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Fifth Ward residents oppose batching plant By JASEMINE KNOWLES Defender News Service

Calling it an intrusion on their “quality of life,” Fifth Ward residents and elected officials raised concerns about a proposed concrete batch plant in their neighborhood during a public hearing with members of the Texas Commission on Environmental Quality (TCEQ). The TCEQ has the power to allow or prevent construction. A concrete batching plant is a facility where the ingredients of concrete are blended. According to the Environmental Protection Agency, poorly controlled plants can discharge highly alkaline wastewater, dust and excess noise, but plants operated in accordance with EPA guidelines “should operate in harmony with the environment and neighboring communities.” This past January, Raul Garza, owner of CemTech, submitted an application to build a batch plant on 3116 Jensen Drive, directly across the street from homes, schools and other area establishments. Residents are concerned about air pollution causing serious health problems, streets being torn up and loud noises from trucks. “It’s just a senseless decision for our community, period,” said resident Jennifer Gooden. “Just a couple of years ago, Jensen drive was so messed up you couldn’t even drive down the roads and it just recently became drivable. “Now they’re looking to bring in this cementing company where trucks are known to pollute the air, leave rocks and spill cement, only to tear up our streets and neighborhood again. It’s senseless and careless,” Gooden said. “Instead we should build more shopping centers or something of substance that will enhance the community.” During the meeting, Houston State Rep. Harold Dutton asked whether TCEQ or Garza would halt the plant after listening to the residents’ concerns. He did not

Fifth Ward residents are against the construction of another concrete batch plant considering they already have three in the neighborhood.

receive a response. “The problem is, too many times, people have come into our community and done deeds that they wouldn’t do in their own communities,” Dutton said. “But for some reason they come to ours, and it’s offensive to us. In the ‘60s we used to say, ‘If you don’t respect us, then expect us.’ If this permit gets granted [Garza] needs to expect us every single day, outside standing and petitioning.” In addition to Dutton’s sentiments, Mayor Sylvester Turner sent a letter to TCEQ in September requesting a denial of the batch plant. TCEQ has yet to respond, and Dutton wants to take legislative action demanding that agencies reflect what Texas residents want, not just businesses. Brian Butler, communication

outreach director at Air Alliance Houston, added that the Fifth Ward area is already heavily impacted by traffic pollution with three other existing batch plants. “I’m in the business of air quality, and particle matter from a cementing company is so fine it can enter your bloodstream and kill you,” Butler said. “But I don’t want to talk technical tonight. I want to talk common sense, and right now people are experiencing adverse effects due to the current concentration of cement batch plants in their community. [Residents] just want to live in peace and have good health.” Community members who want to take a stand against the proposed plant can call the TCEQ environmental complaint hotline at 888-777-3186.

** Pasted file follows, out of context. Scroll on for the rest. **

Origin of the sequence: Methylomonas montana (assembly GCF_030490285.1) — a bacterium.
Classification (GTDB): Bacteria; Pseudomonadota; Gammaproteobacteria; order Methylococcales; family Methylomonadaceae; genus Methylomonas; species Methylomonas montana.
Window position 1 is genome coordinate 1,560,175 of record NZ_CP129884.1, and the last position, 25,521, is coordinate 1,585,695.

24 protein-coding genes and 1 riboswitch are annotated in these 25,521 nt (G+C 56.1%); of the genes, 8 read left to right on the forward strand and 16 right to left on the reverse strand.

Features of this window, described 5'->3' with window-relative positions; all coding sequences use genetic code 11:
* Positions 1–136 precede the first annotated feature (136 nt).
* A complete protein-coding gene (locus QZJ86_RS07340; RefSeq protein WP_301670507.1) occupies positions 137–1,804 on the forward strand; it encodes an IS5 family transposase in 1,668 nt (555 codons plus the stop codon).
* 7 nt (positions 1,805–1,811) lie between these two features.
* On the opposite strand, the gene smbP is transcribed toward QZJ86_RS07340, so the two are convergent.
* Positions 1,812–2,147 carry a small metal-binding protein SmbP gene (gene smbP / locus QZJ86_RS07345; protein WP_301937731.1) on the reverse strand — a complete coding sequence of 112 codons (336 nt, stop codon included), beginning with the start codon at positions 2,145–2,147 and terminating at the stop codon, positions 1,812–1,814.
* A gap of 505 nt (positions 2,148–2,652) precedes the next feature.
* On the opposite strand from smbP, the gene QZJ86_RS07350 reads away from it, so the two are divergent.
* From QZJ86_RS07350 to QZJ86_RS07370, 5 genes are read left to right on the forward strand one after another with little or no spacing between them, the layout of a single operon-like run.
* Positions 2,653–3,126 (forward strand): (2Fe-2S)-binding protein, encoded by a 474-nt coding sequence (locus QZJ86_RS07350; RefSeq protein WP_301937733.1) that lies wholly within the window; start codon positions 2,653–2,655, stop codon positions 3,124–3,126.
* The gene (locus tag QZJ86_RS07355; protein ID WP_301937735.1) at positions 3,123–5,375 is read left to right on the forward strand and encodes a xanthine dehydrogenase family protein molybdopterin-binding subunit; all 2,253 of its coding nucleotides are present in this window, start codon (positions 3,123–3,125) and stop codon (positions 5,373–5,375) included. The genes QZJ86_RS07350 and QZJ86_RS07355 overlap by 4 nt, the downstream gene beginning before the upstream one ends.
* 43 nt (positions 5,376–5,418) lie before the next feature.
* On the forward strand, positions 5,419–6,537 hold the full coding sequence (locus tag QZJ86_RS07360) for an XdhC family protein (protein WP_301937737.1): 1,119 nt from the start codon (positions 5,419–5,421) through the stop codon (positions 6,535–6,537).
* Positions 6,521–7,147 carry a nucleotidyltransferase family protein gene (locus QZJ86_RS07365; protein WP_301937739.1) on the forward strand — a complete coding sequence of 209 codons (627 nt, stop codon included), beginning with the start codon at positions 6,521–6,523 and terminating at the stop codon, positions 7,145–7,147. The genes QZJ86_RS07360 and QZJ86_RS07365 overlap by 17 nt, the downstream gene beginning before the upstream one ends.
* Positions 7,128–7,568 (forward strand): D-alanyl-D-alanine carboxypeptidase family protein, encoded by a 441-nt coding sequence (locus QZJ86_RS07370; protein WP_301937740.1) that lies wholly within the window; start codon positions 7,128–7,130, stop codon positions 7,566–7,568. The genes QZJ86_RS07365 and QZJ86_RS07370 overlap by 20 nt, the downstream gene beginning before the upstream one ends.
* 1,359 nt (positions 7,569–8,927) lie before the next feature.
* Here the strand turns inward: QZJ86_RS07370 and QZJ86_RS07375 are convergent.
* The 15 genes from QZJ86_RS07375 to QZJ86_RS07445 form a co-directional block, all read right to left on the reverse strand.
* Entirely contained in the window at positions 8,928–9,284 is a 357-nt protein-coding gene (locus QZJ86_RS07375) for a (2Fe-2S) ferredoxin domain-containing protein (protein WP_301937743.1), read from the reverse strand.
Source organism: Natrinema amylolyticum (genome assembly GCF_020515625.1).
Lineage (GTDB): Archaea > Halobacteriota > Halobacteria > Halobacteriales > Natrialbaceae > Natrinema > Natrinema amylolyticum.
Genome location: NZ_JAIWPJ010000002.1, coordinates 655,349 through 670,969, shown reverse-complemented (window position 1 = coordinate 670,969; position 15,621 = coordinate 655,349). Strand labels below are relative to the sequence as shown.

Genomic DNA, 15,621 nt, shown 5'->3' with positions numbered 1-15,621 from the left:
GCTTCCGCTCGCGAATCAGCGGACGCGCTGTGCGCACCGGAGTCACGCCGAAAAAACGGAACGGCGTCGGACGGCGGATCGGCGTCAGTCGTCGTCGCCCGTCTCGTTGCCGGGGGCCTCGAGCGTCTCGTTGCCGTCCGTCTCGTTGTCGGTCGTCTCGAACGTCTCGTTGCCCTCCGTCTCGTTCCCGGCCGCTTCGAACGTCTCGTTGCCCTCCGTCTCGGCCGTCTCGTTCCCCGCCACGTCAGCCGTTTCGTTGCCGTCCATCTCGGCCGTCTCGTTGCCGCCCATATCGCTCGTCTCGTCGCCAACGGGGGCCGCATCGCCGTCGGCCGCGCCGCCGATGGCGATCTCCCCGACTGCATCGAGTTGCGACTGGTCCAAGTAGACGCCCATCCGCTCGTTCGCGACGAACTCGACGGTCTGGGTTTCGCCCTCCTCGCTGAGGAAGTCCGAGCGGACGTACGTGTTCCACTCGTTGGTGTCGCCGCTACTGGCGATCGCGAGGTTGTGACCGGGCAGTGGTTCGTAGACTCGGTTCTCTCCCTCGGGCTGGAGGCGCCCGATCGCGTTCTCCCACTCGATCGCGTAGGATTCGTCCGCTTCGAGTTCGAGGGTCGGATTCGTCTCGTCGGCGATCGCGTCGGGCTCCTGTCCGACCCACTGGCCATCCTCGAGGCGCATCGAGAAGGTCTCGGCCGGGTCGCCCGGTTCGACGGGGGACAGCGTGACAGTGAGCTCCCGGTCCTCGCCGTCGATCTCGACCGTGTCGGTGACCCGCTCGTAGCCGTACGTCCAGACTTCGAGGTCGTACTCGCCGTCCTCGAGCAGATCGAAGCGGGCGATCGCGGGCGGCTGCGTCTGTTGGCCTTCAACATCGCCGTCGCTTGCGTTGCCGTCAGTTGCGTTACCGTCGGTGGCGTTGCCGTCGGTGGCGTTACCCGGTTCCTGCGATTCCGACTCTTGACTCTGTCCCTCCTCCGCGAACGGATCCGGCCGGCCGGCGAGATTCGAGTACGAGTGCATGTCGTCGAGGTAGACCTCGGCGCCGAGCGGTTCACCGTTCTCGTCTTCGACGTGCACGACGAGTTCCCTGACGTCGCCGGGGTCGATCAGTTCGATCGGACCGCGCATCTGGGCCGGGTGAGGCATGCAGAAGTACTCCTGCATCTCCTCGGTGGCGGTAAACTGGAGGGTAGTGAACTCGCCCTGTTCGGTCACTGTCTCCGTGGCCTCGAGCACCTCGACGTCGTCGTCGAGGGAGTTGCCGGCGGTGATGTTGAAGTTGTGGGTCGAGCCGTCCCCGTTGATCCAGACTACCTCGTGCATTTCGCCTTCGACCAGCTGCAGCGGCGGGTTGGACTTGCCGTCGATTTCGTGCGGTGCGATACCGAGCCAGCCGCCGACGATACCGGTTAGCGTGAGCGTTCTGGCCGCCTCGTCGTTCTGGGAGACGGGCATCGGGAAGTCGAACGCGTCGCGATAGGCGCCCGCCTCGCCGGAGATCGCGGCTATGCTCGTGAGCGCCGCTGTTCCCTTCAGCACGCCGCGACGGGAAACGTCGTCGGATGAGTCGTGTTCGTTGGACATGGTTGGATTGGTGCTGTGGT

localbriefs THE MAN AT THE CENTER OF A CIVIL RIGHTS LAWSUIT AGAINST the Houston Police Department, has been charged with capital murder. Chad Holley is charged in connection with the death of 42-year-old David Trejo-Gonzalez on Sept. 21 earlier this year. According to HPD, Trejo-Gonzalez was walking from his car to his apartment when he was robbed, then fatally shot. Holley is also facing three other charges from October 2016 - theft, trespassing and burglary of a habitation. In 2011, Holley made news when a video was released showing four former city police officers kicking and stomping him after a robbery. Community leaders expressed outrage. Holley was convicted of burglary in juvenile court and put on probation. In 2015, a judge dismissed Holley’s federal civil rights lawsuit against the city of Houston and several former Houston police officers….CONSTRUCTION WILL SOON BEGIN ON TWO AREA SCHOOLS. The Houston Independent School District approved construction contracts for Askew Elementary School and Madison High School, both part of the district’s voter-approved 2012 Bond Program. The schools will be among almost three dozen projects across the district under construction by the end of the year. Askew is slated to receive $26.6 million for a new school accommodating 850 pre-kindergarten through fifth-grade students. Madison is slated to receive $82.7 million for a new school that will accommodate 1,900 to 2,100 students and incorporate recent science and classroom building renovations.……NON-SMOKING POLICIES ARE COMING TO RESIDENTS OF MORE THAN 48,0000 PUBLIC HOUSING UNITS. Under a new rule issued by the Department of Housing and Urban Development, public housing authorities nationwide must go smoke-free in the next 18 months. The rule excludes residents living in homes under the Housing Choice Voucher program, formerly known as Section 8, a federal rent subsidy program. • Serving the Houston area for over 85 years

Houston Defender: December 15, 2016  

Houston's Leading Black Information Source.

Houston Defender: December 15, 2016  

Houston's Leading Black Information Source.